The search for missing Malaysia Airlines Flight 370 resumed on Wednesday, even as senior Australian officials warned that bad weather and a lack of reliable information were seriously impeding efforts to locate the plane's wreckage.
Up to 10 planes and nine ships from a half dozen countries are scouring a stretch of the Indian Ocean roughly the size of Britain, where the plane is believed to have crashed more than three weeks ago.
The search and rescue teams are in a race against time to locate the plane's black box recorder, which has an expected battery life of around 30 days and contains what could be the only clues about the plane's mysterious disappearance.
But retired Air Chief Marshal Angus Houston, the head of the Australian agency coordinating the operation, said that a lack of reliable flight telemetry and punishing conditions at sea were making the operation even more challenging.
"In other words, we don't have a precise aircraft location for six hours before the aircraft went into the water somewhere," he said in an interview with the Australian Broadcasting Corporation on Wednesday.
"The reality is it's the most complex and challenging search and rescue operation, or search and recovery operation now, that I've ever seen."
Broken clouds, sea fog and isolated thunderstorms were expected to further complicate operations on Wednesday, Australia's Joint Agency Coordination Centre said.
The search is now focused on an inhospitable 221,000 sq km (85,000 sq miles) swathe of the southern Indian Ocean some 1,500 km (932 miles) west of the Australian city of Perth. But despite the unprecedented effort, the international team has so far failed to spot any trace of the jetliner.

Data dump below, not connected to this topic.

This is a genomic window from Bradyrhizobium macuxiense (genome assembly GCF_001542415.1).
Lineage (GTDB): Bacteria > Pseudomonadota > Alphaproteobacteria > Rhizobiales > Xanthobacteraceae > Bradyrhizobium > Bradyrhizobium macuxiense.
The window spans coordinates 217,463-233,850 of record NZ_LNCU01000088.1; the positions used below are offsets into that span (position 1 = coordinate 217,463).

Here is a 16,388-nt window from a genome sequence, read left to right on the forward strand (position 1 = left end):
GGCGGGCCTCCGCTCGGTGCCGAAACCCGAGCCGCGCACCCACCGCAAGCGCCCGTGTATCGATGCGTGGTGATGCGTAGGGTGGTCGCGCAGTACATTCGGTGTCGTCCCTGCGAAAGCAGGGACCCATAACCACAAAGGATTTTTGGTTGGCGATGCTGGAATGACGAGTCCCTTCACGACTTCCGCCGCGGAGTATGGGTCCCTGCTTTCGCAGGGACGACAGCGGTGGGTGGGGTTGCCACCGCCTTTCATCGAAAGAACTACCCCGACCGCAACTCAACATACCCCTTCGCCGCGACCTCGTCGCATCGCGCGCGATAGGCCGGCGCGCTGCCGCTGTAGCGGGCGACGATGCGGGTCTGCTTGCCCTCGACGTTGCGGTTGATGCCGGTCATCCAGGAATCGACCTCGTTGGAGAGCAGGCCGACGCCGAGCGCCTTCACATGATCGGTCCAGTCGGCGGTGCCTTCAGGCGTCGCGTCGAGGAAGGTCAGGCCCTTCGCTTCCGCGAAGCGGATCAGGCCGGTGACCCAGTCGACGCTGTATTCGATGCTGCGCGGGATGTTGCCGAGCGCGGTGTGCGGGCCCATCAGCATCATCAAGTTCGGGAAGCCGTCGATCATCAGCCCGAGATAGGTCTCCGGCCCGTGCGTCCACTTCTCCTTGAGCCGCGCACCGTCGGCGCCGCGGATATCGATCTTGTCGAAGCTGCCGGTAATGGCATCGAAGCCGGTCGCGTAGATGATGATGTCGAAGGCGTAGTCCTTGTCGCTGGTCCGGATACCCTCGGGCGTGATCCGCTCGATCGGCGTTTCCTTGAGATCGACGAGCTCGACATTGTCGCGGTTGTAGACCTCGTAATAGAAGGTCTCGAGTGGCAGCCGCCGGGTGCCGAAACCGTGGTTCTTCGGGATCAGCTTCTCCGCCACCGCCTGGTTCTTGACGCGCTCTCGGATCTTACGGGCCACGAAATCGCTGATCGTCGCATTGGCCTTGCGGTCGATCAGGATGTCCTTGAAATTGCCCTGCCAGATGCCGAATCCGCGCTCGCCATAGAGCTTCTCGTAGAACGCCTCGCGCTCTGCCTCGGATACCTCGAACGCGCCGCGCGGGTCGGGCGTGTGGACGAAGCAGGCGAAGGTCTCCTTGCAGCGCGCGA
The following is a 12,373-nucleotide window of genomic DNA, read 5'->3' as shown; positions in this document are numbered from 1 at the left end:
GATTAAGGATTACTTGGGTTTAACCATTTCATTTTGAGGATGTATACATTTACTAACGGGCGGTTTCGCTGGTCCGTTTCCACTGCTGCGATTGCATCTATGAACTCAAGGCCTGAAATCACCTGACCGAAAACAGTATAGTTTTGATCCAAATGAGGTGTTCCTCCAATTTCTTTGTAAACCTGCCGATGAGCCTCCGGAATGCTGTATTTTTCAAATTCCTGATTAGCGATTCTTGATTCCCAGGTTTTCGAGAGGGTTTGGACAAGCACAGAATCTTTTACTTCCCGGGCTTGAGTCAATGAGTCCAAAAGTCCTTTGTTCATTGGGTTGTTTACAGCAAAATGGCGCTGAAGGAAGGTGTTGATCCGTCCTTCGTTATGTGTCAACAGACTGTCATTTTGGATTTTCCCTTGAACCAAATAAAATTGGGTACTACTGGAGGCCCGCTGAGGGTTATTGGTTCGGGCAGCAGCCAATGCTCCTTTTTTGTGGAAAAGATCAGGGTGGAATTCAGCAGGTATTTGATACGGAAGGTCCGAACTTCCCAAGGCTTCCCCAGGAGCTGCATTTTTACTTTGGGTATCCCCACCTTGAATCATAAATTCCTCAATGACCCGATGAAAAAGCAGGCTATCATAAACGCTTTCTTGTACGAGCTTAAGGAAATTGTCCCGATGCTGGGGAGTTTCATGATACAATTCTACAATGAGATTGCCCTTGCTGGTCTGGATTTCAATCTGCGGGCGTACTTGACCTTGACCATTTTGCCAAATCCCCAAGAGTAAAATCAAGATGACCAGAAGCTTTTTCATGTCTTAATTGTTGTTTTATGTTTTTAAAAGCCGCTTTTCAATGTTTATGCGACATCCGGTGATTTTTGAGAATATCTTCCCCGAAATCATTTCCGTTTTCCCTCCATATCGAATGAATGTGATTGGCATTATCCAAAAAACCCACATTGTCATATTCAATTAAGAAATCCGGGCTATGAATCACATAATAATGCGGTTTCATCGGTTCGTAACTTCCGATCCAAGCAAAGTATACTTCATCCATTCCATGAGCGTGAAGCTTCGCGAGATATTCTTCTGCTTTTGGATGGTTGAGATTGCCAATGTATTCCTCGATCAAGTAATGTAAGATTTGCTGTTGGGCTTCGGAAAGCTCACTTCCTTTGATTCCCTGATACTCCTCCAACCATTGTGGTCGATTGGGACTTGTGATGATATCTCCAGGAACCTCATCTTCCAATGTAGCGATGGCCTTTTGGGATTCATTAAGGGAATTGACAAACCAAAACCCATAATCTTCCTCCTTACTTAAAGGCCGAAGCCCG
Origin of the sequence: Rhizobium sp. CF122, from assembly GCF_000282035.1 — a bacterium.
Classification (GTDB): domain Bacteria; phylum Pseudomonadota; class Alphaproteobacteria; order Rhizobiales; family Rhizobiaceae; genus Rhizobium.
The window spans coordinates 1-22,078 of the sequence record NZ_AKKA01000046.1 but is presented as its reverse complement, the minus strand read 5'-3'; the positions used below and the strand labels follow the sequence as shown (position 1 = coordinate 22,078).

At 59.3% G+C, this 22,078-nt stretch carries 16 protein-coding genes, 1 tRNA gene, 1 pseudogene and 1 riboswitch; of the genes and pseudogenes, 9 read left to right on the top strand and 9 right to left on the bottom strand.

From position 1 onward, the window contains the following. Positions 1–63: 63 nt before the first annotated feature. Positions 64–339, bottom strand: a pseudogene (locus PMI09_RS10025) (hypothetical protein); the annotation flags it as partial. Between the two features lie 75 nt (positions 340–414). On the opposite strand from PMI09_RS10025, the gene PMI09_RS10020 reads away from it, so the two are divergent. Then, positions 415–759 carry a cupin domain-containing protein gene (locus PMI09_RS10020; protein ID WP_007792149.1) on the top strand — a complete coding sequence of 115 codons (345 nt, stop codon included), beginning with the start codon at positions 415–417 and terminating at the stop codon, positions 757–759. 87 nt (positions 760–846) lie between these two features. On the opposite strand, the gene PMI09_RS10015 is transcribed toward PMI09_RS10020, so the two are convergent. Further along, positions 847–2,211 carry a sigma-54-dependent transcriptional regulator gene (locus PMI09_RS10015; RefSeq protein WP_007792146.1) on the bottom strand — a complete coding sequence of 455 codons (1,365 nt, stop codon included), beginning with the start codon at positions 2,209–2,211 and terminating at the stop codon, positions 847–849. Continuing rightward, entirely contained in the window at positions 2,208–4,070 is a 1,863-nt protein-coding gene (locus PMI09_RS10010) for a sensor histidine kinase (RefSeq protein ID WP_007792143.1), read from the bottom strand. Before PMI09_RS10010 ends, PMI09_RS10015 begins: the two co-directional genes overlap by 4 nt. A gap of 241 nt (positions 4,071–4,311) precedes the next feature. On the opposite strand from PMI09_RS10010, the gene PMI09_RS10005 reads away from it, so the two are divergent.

"Look, it's one of the great mysteries of our time," Australian Prime Minister Tony Abbott said in an interview with local Perth radio station Radio 6iX.
"We owe it to the world, we owe it to those families to do whatever we reasonably can do get to the bottom of this."
Najib to Perth
Malaysian Prime Minister Najib Razak is expected to arrive in Perth late Wednesday to inspect the search and rescue operations, which are being conducted out of RAAF Base Pearce north of the city.
He will arrive with Malaysia coming under fresh fire for its handling of the incident after authorities there changed their account of the plane's critical last communication from a more casual "All right, good night" to the standard "Good night Malaysian three seven zero."